On the ability of cosmetic products to rejuvenate the skin
Everybody wants the perfect skin to help them look younger, and the wide variety of products in the market all claim a dramatic reduction in wrinkles and lines. The question is: Which cosmetic preparations are useful for rejuvenating the skin over time?
No person on earth does not want to stay young, or at least appear young. Since the beginning of history, people have sought the drug(some will say “magic”) that will stop the aging process. One of the ancient Chinese emperors even sent ships full of people in search of a tppearl that would allow him to stay young forever.
At the end of the 16th century, the famous Spanish scholar Ponce de Leon went on a journey to the Caribbean in search of the fountain of youth. I must tell you, with an aching heart, that such a spring has never been found.
As everyone knows, no magic pill will stop the aging process; this is where science comes to our aid. If we can not stop our aging, at least we will try to slow down the process.
Considerable research efforts are invested every year by the cosmetics companies in developing products that will prevent the appearance of wrinkles. As a rule, most of the anti-aging cosmetic products on the market act only as moisturizing products that allow the skin to store water and thus slightly revitalize the outer layer of the skin. Since the beginning of the known vaseline, anti-aging products sold over the counter have tried to imitate its excellent work, while reducing the aesthetic phenomena inherent in it. A group of ingredients, known as “alpha hydroxy acids” or AHA for short, survived the test of time and became popular in the fight against aging skin.
Alpha hydroxy acids (AHA) and their use in the cosmetics industry
For more than a quarter of a century, doctors around the world have been using alpha hydroxy acids for chemical peeling or home-care moisturizing cream to minimize visible signs of aging skin. The main reason for this is that, compared to other active ingredients in anti aging products in the cosmetic world, these acids have a solid scientific and medical basis that proves their ability to reduce wrinkles and fine lines, and reduce skin age appearance in general. Alpha hydroxy acids have been used for thousands of years(yes, yes … thousands of years). Even Cleopatra was said to have washed her body with sour milk(lactic acid) to improve the appearance of her skin.
Today, we can find a huge range of cosmetics that contain AHA, accompanied by a promise that the medical benefits will on par with the similar products provided by physicians. As we all know, everything has a price. It turns out that to achieve real, long-term effectiveness in the treatment of anti-aging products based on alpha-hydroxy acids, we have to suffer unpleasant side effects, including tingling and burning sensation of the skin, redness and itching.
Since then,the biggest challenge for the cosmetic industry has been the preservation of the medical benefits inherent in such products while reducing the side effects. The result was to dilute the products to a level of “reasonable” side effects. Of course, at the same time, the effectiveness of the outputs decreased as well…
The scientific secret behind AHA efficiency in the anti-aging industry
Today, we know that the secret behind increasing the efficiency of AHA products lies in one pair of variables: high concentration and low acidity. The necessary questions are: What is the concentration required to achieve real skin tone(as opposed to a temporary effect obtained by a moisturizer), as well as what is the lowest level of pH that will allow the AHA to work at its best?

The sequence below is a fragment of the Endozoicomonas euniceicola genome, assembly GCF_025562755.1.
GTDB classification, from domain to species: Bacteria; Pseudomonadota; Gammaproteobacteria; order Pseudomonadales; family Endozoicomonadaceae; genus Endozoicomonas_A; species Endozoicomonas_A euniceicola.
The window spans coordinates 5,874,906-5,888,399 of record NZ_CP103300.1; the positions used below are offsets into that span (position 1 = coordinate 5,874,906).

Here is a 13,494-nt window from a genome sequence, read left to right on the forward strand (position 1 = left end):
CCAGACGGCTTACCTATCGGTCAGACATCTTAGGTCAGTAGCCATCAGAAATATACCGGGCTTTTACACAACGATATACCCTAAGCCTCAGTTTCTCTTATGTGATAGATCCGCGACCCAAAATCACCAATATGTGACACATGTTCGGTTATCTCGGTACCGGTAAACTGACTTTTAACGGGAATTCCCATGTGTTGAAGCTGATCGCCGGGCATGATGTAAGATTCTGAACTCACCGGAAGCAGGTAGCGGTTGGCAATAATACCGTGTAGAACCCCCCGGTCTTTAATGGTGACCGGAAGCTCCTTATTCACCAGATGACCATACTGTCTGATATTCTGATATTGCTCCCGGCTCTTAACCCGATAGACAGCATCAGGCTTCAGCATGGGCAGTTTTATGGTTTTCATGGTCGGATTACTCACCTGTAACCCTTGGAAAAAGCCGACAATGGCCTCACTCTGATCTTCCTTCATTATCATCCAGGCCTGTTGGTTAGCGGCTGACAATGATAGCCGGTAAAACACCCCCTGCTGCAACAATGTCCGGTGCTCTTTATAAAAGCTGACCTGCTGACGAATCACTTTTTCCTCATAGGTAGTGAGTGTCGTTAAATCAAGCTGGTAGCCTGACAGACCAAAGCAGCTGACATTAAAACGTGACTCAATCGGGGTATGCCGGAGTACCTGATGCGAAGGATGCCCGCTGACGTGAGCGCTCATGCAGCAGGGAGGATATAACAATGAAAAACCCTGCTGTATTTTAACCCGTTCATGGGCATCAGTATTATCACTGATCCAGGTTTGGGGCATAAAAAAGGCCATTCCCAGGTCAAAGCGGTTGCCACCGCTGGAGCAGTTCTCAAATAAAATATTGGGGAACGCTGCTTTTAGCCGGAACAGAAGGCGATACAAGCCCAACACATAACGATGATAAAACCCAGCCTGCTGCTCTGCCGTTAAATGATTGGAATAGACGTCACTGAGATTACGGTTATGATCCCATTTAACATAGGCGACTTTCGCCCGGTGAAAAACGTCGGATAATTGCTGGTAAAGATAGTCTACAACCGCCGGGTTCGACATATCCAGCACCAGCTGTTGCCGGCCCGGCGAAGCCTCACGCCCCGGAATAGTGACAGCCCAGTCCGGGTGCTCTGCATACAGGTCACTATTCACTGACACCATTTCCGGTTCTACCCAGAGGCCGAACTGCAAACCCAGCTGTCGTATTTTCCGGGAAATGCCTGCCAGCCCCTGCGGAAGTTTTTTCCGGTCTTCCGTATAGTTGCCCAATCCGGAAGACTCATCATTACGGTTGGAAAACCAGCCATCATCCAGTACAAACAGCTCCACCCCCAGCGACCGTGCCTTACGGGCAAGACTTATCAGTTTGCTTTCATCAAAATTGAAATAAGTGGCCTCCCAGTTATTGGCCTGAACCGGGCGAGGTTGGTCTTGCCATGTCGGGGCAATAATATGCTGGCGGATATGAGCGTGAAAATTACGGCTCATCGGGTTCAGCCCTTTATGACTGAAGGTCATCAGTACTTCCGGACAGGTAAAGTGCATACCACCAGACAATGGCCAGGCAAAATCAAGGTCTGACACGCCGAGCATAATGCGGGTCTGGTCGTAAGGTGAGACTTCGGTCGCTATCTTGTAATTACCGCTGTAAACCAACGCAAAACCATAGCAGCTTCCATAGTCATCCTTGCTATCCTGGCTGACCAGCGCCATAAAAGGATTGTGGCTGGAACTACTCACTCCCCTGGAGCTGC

The pH level is measured in pH units, with each unit being differentiated by ten times the concentration of acidity. When the pH level is below 7, the solution is acidic.
PH measures the concentration of hydrogen ions (H +, also called protons) that are positively charged in water. This tiny atomic particle has incredible abilities to provide skin vitality. It can be said that acid is a molecule that holds a proton which can be released to the environment. When a proton is released to the skin, it promotes skin cell division and increases cell production. In fact, the protons are a kind of “fertilizer” for the skin. When the acid has protons in the reservoir, ready for release, it is called “free acid”, since it is free to release the protons.
Let’s drop the above to a concentration of lactic acid at the rate of 10%. We have already seen that the amount of free acid and low pH values are more equal to H + (protons). When the pH of these solutions varies from 4 to 5 (remember, larger values mean weaker acid), this means that the concentration of “free acid” is reduced by 83% and its effectiveness will decrease accordingly. As the level of free acid increases, its efficiency will increase, but unfortunately, the potential for irritating side effects will also grow.
This is exactly why the AHA products sold by the cosmetics companies are limited to an 8% AH concentration at a pH level of 3.8 – a simple calculation will help us to understand that this is 4% free acid. Beyond this level, irritation in the form of redness, itching and burning sensation in the skin, is increased significantly. A comprehensive review of clinical data on the effectiveness of AHA fatty acids and skin aging abilities shows that when the free acid concentration is 0-2% (4% AHA at pH 3.8), the compound works only as a moisturizer. Most of the products on the market contain such concentration. Scientific reality shows that only when the free acid concentration reaches 4% or more (8% AHA at a pH level of 3.8), skin becomes smoother and biochemical changes associated with skin rejuvenation begin to crust.
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